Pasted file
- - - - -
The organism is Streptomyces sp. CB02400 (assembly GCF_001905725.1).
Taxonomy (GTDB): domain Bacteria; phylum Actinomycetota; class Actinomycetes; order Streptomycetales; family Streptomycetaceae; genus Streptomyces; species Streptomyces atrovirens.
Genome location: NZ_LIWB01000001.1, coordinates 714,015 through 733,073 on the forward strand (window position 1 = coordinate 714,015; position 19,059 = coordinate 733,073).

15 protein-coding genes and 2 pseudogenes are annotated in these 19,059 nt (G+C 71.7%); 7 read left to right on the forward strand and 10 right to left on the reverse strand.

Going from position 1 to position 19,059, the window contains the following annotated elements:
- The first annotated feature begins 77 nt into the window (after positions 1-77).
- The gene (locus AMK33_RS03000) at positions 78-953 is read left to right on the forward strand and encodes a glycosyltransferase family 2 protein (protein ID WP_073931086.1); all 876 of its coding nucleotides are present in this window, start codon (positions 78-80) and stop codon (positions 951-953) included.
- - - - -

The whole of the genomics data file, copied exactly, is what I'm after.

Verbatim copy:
The organism is Streptomyces sp. CB02400 (assembly GCF_001905725.1).
Taxonomy (GTDB): domain Bacteria; phylum Actinomycetota; class Actinomycetes; order Streptomycetales; family Streptomycetaceae; genus Streptomyces; species Streptomyces atrovirens.
Genome location: NZ_LIWB01000001.1, coordinates 714,015 through 733,073 on the forward strand (window position 1 = coordinate 714,015; position 19,059 = coordinate 733,073).

15 protein-coding genes and 2 pseudogenes are annotated in these 19,059 nt (G+C 71.7%); 7 read left to right on the forward strand and 10 right to left on the reverse strand.

Going from position 1 to position 19,059, the window contains the following annotated elements:
- The first annotated feature begins 77 nt into the window (after positions 1-77).
- The gene (locus AMK33_RS03000) at positions 78-953 is read left to right on the forward strand and encodes a glycosyltransferase family 2 protein (protein ID WP_073931086.1); all 876 of its coding nucleotides are present in this window, start codon (positions 78-80) and stop codon (positions 951-953) included.